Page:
We made direct amends to such people wherever possible, except when to do so would injure them or others.
This is the kind of life you’ve been invited into, the kind of life Christ lived. He suffered everything that came his way so you would know that it could be done, and also know how to do it, step by step. He never did one thing wrong, Not once said anything amiss. They called him every name in the book and he said nothing back. I Peter 2:21–23, The Message
“It is not until we love a person in all his ugliness that we can make him beautiful, or ourselves either.”
- Frederick Buechner, The Magnificent Defeat, page 42
Feeling and Doing
Let’s be honest about the deep anger and resentment that we have held against some of the people to whom we owe amends. All of us have suffered to some degree because of the anger we have stored up on the inside. If we take a moment to honestly consider this, we will see that there is really no question that we have felt this way. Anger and resentment are some of the core feelings that drive our addictions. The only real relevant question now is, Can we – will we face our anger honestly, with integrity, and not let it stand in the way of our recovery?
Recovery and future growth will not allow us to sidestep our feelings. We have to be willing to confront the destructive feelings that we have felt for certain specific people (this may even include a group of people or a particular demographic) if we want to recover and make healthy changes to our relationships in the future. Feeling the way we feel does not excuse us from taking the important steps that we need to take in order to make amends to the people we have harmed. Feelings are feelings and nothing more. They are like lights on the dashboard of our lives. They tell us about important things that are going on under the hood but they are not intended to dictate the actions we take nor do they excuse our procrastinations.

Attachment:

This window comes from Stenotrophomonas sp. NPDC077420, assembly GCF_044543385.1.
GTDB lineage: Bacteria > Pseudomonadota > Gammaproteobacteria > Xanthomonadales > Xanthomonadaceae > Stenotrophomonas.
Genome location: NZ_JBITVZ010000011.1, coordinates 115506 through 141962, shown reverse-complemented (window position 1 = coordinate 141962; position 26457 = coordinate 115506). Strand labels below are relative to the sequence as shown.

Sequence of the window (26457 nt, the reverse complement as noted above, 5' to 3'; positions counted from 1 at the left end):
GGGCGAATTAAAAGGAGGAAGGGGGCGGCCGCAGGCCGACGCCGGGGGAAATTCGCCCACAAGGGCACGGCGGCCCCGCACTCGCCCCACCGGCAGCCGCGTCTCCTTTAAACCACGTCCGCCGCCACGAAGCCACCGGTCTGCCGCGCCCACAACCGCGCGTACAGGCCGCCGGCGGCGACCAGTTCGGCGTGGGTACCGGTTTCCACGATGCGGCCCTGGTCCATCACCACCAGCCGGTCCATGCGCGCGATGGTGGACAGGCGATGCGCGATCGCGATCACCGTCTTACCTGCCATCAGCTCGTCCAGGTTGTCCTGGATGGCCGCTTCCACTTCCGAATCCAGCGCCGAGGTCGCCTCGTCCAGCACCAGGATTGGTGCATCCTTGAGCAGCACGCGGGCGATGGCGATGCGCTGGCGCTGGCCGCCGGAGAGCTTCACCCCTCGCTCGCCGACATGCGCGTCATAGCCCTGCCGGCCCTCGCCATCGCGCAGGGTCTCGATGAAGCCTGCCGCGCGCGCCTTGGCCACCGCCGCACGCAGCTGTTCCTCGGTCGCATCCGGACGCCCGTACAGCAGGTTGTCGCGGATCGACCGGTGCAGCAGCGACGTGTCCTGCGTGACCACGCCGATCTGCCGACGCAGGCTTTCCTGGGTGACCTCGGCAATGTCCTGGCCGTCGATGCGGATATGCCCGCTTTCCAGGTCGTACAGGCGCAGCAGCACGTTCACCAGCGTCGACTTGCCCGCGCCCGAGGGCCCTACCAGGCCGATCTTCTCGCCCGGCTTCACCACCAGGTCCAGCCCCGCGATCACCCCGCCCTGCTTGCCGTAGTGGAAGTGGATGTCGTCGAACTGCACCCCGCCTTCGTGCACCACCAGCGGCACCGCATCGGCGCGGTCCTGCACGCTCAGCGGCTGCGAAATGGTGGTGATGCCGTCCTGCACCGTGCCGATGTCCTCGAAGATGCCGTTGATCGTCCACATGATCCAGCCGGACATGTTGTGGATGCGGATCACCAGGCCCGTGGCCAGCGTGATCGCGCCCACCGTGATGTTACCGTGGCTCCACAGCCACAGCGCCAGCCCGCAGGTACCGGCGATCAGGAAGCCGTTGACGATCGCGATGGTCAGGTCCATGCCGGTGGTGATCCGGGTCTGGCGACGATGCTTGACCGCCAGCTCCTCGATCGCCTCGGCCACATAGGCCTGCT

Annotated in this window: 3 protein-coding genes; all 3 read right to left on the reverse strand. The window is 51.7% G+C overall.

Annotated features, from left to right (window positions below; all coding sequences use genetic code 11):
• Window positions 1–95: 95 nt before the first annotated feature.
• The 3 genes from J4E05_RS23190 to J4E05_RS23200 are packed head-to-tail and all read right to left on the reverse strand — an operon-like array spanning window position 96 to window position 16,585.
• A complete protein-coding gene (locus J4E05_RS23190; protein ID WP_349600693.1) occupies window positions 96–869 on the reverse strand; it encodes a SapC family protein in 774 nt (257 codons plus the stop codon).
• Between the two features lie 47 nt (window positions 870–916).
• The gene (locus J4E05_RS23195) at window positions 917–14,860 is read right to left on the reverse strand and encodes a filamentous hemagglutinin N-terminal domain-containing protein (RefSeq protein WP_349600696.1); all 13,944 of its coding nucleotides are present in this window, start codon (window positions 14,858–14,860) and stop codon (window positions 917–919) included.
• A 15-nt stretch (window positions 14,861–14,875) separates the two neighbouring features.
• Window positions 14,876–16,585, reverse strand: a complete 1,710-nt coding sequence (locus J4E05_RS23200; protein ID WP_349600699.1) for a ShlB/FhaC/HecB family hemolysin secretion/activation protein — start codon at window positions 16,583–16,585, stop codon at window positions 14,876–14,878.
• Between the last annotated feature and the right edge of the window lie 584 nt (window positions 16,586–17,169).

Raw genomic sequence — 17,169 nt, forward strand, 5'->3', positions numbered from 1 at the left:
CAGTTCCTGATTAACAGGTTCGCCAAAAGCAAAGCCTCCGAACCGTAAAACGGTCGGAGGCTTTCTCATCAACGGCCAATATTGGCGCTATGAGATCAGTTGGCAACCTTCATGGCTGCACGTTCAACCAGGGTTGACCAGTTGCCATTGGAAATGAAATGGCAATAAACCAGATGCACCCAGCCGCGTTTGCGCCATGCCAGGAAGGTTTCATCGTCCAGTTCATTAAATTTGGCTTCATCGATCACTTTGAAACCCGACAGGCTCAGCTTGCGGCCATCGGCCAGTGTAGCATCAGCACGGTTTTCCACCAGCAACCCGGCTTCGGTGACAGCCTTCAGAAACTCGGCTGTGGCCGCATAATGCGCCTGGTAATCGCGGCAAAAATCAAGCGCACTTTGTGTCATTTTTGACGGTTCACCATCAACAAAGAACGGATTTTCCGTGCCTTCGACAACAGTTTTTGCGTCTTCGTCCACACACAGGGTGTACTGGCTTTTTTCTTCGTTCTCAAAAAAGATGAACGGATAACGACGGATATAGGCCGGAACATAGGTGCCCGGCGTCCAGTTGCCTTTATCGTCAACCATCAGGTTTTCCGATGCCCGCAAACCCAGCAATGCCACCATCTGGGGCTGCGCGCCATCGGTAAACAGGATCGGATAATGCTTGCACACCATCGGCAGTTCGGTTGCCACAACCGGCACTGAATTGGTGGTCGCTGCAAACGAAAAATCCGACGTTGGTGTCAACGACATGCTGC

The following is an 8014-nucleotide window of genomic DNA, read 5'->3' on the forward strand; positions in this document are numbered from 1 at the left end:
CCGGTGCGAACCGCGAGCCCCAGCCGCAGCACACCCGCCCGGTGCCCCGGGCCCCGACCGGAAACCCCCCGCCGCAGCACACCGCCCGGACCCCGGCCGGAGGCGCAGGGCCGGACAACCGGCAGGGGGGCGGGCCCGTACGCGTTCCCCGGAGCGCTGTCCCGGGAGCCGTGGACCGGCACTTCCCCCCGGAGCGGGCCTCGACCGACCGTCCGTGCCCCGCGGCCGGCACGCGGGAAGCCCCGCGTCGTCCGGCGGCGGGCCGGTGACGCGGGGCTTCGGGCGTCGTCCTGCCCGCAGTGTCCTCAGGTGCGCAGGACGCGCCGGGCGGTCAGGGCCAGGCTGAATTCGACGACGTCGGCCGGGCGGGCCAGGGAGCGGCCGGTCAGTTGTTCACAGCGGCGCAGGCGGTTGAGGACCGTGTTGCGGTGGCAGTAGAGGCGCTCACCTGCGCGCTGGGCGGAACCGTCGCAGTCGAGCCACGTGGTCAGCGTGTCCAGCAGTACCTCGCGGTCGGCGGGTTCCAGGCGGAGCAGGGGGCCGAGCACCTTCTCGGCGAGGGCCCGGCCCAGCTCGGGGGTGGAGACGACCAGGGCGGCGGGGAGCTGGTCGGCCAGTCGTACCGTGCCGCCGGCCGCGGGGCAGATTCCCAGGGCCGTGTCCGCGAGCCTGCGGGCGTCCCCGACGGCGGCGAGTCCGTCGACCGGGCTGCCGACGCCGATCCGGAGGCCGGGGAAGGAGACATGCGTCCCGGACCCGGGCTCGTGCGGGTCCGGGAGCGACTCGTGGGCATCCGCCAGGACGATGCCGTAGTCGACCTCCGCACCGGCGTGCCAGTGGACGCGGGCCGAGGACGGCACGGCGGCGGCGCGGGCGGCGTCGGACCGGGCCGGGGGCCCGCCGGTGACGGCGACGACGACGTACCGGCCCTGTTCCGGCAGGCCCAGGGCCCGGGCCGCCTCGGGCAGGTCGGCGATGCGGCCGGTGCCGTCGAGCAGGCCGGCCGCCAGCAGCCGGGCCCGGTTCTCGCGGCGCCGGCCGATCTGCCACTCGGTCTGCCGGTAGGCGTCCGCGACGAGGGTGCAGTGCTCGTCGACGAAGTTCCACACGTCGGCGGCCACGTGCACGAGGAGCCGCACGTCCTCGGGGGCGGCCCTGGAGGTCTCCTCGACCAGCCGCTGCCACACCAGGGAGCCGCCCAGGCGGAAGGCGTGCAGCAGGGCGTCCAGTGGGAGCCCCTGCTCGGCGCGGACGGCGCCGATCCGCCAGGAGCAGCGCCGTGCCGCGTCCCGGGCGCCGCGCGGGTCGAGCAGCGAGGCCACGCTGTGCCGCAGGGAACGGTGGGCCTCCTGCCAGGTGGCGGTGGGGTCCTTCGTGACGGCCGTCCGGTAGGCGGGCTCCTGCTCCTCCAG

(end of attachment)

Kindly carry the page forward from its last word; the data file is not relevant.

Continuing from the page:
There may be times when we realize that some of the people who are on our amends list have caused us harm and the wrongs they’ve done to us far exceed anything we’ve done to them. It is vitally important that we keep our focus here. The wrongs that other people have done to us are not our concern at this point in time. We need to make the decision to no longer hold their wrongs against them. After consulting with our advisors, let us contact these people and apologize to them for our inappropriate actions, offering to do whatever we can do to repair the damage we have caused. These particular people may have never acknowledged the hurt and pain they have caused us, and maybe they never will. Nevertheless, let us continue to forgive them everyday, not because they are innocent or because they deserve forgiveness, but because we need to do so in order to continue to recover from our addictions and to heal from the damage they did to us.
Occasionally feelings of anger and resentment will return. Because of this, we should diligently monitor our own thoughts and feelings and be willing to let go of any renewed anger that comes up. While we may not have a future relationship with these particular people, our attitude toward them, ourselves and others will be radically improved only to the degree that we are willing to forgive them and make amends to them. We can be honest about how things really were in our past relationships. We don’t need to make excuses for our friends, our families or for ourselves anymore. Things simply were the way they were and, today, they are the way they are. We can hope and even pray that someday things may change, that we can have a healthy and happy relationship with all people and that all people will recognize that our new life and values are worth appreciating. But, in order for us to continue to grow in God’s plan for our lives, we must remember that other people’s attitude toward us are none of our business. It is between them and God.
Insights and Inspirations for Christian Twelve Step Recovery
By David Zailer and The Men and Women of Operation Integrity
Chapter Nine Segment Two
Copyright David Zailer, 2008
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